Judges 5:22: The Overthrow of Sisera's Horses

Verse 22:[1] Then were the horsehoofs broken by the means of the pransings (or, tramplings, or, plungings[2]), the pransings of their mighty ones.


[The hoofs of the horses struck (thus the Arabic), אָ֥ז הָלְמ֖וּ עִקְּבֵי־ס֑וּס[3]] Then were struck (beaten upon [Castalio], battered [Pagnine], crushed, or, broken [Vatablus, English, Dutch]) the hoofs (heels/hoofs [Pagnine]) of the horses (Munster, Tigurinus). Then struck the heels…their strong ones (Junius and Tremellius). This was done, either, 1. from the greatness of the hail, lightning, etc.; or, 2. from the roughness of the ground (Lyra), from the collision with stones (Lapide); or, 3. from excessive haste and the precipitous course of those fleeing (Bonfrerius). Indeed, by nature horses’ hoofs are solid and strong, and are not easily split; which nevertheless happened here on account the violence of the motion, etc. (Martyr). To this point were commemorated the helps unto victory, but now she shows the protections of flight itself were withdrawn from them (Bonfrerius). The singular סוּס/horse is here put in the place of the plural (Vatablus, Martyr).


[With them fleeing furiously, etc., מִֽדַּהֲר֖וֹת דַּהֲר֥וֹת אַבִּירָֽיו׃] They translate it, from the kicking, kicking (from the pransings, pransings [Junius, English], because of the violent charge [Tigurinus, Munster], from the feet [Pagnine], from the tramplings (Vatablus), from the rushings [Jonathan]) of their might ones (Montanus). Either, 1. of their horsemen; because of the repeated and frequent clashes of Sisera’s horsemen, or horses (Vatablus); because of the leapings excited by their magnificent ones sitting upon the horses (Munster). Such was the excitement of the riders of them, that is, of those fleeing (Castalio). Or, 2. of their horses; from the clappings, supply, of the horses, which by running clap the earth (Junius). Because of the hurried gallopings, or clappings, namely, that horses, put to flight by their riders, emit (Piscator). That אַבִּירִים, the mighty, is taken as horses, is taught, not only in this passage, but in Jeremiah 8:16, from Dan was heard the snorting סוּסָיו, of his horses; the whole land trembled מִקּוֹל֙ מִצְהֲל֣וֹת אַבִּירָ֔יו, at the sound of the neighing of his mighty ones: and in Jeremiah 47:3,מִקּ֗וֹל שַֽׁעֲטַת֙ פַּרְס֣וֹת אַבִּירָ֔יו, because of the sound of the hoofs of his mighty, that is, his horses: and in Jeremiah 50:11, ye neighed כָּאֲבִּרִים, like the mighty. That horses are understood is evident, 1. because סוּס/horse and אַבִּיר, mighty one, are put as synonyms: 2. because to them are attributed neighing, hoofs, and דַּהֲרוֹת, the rushing, or leaping, or assault peculiar to horses (Bochart’s Sacred Catalogue of Animals 1:2:6:97). אַבִּירִים, the mighty, I here understand as a proper and poetic epithet of horses; which is to say, alatos/winged, pennatos/winged, volucres/flying, from the velocity of their course: for those names were set upon the swiftest horses. The Emperor Caligula had Incitatus;[4] Lucius Verus had Volucer;[5] Aquilo[6] is celebrated on ancient stones (Malvenda). Then the the horses’ hoofs were worn away in their courses, the courses, I say, of his mighty, that is, horses. In Latin you would rather say, equorum ungulæ cursibus illorum attritæ sunt, the horses’ hoofs in their courses were worn out: But in Hebrew phrase the noun itself is often put in the place of a pronoun (Bochart’s Sacred Catalogue of Animals 1:2:6:97). Because of the clapping, the clapping: The Repetition indicates the multitude and continuation of clappings, the swiftest possible clapping and rushing (Glassius’ “Sacred Grammar” 19).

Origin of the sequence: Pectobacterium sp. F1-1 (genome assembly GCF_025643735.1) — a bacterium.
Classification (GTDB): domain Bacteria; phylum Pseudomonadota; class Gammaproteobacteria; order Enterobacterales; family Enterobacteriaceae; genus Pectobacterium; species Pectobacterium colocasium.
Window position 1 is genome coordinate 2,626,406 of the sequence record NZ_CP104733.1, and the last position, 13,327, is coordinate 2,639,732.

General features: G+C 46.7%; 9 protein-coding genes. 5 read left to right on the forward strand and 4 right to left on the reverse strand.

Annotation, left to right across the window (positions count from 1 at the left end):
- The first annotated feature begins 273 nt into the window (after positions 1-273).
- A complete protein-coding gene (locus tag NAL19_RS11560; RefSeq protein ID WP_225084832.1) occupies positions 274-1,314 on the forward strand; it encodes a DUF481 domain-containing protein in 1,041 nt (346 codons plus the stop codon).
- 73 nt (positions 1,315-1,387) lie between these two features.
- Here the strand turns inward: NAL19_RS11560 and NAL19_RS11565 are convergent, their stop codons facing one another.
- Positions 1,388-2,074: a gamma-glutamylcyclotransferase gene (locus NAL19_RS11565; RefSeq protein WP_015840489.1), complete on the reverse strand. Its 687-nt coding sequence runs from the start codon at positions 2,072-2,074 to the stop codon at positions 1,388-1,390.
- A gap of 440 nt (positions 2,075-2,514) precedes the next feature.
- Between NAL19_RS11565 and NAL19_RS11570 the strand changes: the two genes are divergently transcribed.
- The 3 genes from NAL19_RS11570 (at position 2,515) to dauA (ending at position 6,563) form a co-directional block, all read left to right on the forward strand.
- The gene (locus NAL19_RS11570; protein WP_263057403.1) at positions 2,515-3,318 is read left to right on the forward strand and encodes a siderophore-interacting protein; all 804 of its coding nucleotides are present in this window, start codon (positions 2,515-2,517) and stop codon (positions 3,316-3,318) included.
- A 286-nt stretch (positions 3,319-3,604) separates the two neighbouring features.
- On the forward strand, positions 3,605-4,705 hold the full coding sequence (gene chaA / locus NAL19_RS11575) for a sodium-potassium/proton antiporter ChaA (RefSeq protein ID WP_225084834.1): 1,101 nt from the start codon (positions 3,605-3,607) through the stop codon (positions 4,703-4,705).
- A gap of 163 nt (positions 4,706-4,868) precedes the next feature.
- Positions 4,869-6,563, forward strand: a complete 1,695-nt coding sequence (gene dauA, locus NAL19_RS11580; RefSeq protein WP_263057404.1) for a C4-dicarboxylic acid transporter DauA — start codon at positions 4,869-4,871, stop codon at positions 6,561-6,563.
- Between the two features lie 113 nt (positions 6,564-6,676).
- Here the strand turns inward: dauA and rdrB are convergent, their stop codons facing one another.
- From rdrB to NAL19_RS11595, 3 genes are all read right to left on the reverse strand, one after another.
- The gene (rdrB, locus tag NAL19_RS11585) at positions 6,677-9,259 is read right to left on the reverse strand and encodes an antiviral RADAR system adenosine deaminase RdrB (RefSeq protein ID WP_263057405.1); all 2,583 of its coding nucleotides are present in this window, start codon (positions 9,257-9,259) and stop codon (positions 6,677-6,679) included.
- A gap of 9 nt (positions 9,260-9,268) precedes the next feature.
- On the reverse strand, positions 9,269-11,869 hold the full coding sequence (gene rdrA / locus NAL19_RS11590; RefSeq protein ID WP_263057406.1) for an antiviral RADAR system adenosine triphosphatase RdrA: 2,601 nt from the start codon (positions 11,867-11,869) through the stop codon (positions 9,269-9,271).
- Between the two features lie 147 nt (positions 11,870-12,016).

The horsehoofs broken: Their horses, in which they put most confidence, had their hoofs, which is their support and strength, broken, either by dreadful hailstones, or rather, by their swift and violent running over the stony grounds, when they fled away with all possible speed from God and from Israel. By the means of the pransings; or, because of their fierce or swift courses. Of their mighty ones; either, first, Of their strong and valiant riders, who forced their horses to run away as fast as they could. Or, secondly, Of their horses, as this word signifies, Jeremiah 8:16; 47:3; 50:42, that is, of themselves; the antecedent for the relative.

[1] Hebrew: אָ֥ז הָלְמ֖וּ עִקְּבֵי־ס֑וּס מִֽדַּהֲר֖וֹת דַּהֲר֥וֹת אַבִּירָֽיו׃


[2] Hebrew: מִדַּהֲרוֹת.


[3] הָלַם signifies to strike or hammer.


[4] Caligula was Emperor from 37 to 41 AD. His favorite horse’s name was Incitatus, which means swift.


[5] Lucius Verus was co-Emperor of Rome from 161 to 169. Volucer means bird, or flying.


[6] Aquilo, whose name means North-wind, was an ancient race-horse.

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Dr. Steven Dilday holds a BA in Religion and Philosophy from Campbell University, a Master of Arts in Religion from Westminster Theological Seminary (Philadelphia), and both a Master of Divinity and a  Ph.D. in Puritan History and Literature from Whitefield Theological Seminary.  He is also the translator of Matthew Poole's Synopsis of Biblical Interpreters and Bernardinus De Moor’s Didactico-Elenctic Theology.

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